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THABANG MOTSOHI | 28 JANUARY 2017 | BUSINESS DAY
The government’s promises of ‘a better life for all’ have not come close to addressing the challenges of the political economy, writes Thabang Motsohi
I recently raised a serious concern about whether the ANC government has paid the required attention and effort to address the structural manifestations of the apartheid legacy in a systematic and vigorous way — beyond the usual public rhetoric about the evils of the system and the oft-repeated promise of a “better life for all’’ during their election campaigns. The inherited apartheid legacy included shocking levels of racialised structural poverty, income and wealth inequality, as well as unemployment. The outcome of that legacy are the high levels of anti-social behaviour and unacceptable levels of crime, especially in poor communities.
With our Constitution and its subsequent laws we have successfully defined the type of society we wish to achieve. However, the biggest and most difficult challenge is at the level of the political economy. We must accept that levels of structural unemployment in SA underpin and drive increasing poverty and widening wealth inequality.
The post-apartheid democratic government was morally obliged to respond to this poverty through a comprehensive set of social welfare grants and other benefits, such as rolling out free housing and access to electricity and water. These are part of the good story to tell in respect of poverty alleviation.
However, our enormous structural unemployment required a response that should have been anchored in policies that provided for mass low-cost employment in retail manufacturing and a major boost in informal employment or self-employment, in combination with broad social security support. This should have been the response of a government driven by a high level of consciousness for social justice as a political philosophy, and that is also manifestly pro-poor in its policy outlook, as the ANC has often claimed to be.
However, none of these options are contained in its current development strategies and policies. The radical economic transformation promised at every political rally remains to be seen. Instead we have is a development policy strategy that has put a high premium on formal job creation in a technology-and skills-driven growth trajectory — but our labour market conditions require jobs that can benefit our large, under-educated and unskilled labour force.
Since the brief growth enjoyed up to 2008, the economy has experienced a steady decline accompanied by increasing loss of formal jobs in the retail manufacturing sector, mining and agriculture. Unemployment levels have exploded, inequality has increased and poverty levels remain. In contrast, the stringent labour regulatory conditions have benefited formal employment and unionised members, in both increasing wage levels and employment benefits. In the absence of a comprehensive social security system, the unemployed remain marginalised and trapped in poverty.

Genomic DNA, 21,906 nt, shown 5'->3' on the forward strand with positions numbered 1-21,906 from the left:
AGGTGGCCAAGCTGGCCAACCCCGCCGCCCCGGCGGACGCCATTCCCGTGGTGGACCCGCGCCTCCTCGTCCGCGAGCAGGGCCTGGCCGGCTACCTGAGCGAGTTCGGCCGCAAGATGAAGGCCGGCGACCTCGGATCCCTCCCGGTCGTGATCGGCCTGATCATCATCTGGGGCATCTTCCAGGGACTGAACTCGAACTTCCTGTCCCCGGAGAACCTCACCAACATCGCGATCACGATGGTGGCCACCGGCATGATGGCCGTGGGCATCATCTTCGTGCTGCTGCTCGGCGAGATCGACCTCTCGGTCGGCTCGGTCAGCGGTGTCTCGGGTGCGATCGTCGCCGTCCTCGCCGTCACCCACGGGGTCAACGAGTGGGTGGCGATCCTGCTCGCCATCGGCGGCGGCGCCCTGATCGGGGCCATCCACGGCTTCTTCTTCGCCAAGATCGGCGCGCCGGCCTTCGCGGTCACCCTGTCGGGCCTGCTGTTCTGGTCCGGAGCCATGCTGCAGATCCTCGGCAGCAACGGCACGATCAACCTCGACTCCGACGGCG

There was hope that the “New SA” would attract substantial foreign and domestic investment that would create jobs and reduce unemployment. This failed to happen and the business confidence index remains low. In reality, flagship transformation initiatives, such as black economic empowerment, have only benefited the political elite and those within their circles.
Broadly accessible quality education is generally accepted as the most effective instrument to help the poor escape their circumstances. Regrettably, the dysfunctional school system constitutes a spectacular policy failure for the governing party. A critical point is that the casualties of this system are most common in Quintile 1 and 2 schools that are normally under-resourced and cater mainly to learners in poor communities. This is the segment that suffers under the stifling dominance of the South African Democratic Teachers Union, which has frustrated every effort to implement accountability in how the schools perform. For the poor, “the state of the schools and the quality of education they receive, reinforces the poverty trap they wish to escape” (Spaull, N, “Schooling in South Africa: How low-quality education becomes a poverty trap,” in South African Child Gauge 2015).
Land restitution and re-distribution remains another key area of glaring policy failure. The delays, despite all the promises, have no rational explanation. The ANC has lost substantial credibility because of the incompetence and tardiness in the implementation of its own policies in this regard.
From all this it is clear that the ANC has failed to conceive and implement effective policy choices to respond to key socio-economic challenges facing SA. The oft-cited refrain is that global economic conditions impose a major constraint to local economic progress. What we fail to accept is that disastrous leadership since 2008 is primarily responsible for the current state of the nation.
The post-apartheid reality is that political power relations have changed dramatically, but the undeserved wealth accumulated by whites remains untouched. In fact, for many, the wealth accumulated has been increased by the global opportunities brought about by a democratic SA. It is clear is that the status quo constitutes a serious threat to our nascent democracy. The patronage-driven factional battles within the ANC can only bode ill for the future. However, these increasingly competitive electoral politics have ushered in a real possibility for political power re-arrangements in 2019 — and hopefully better prospects for SA.
•Motsohi is an organisational strategist at Lenomo Strategic Advisory Services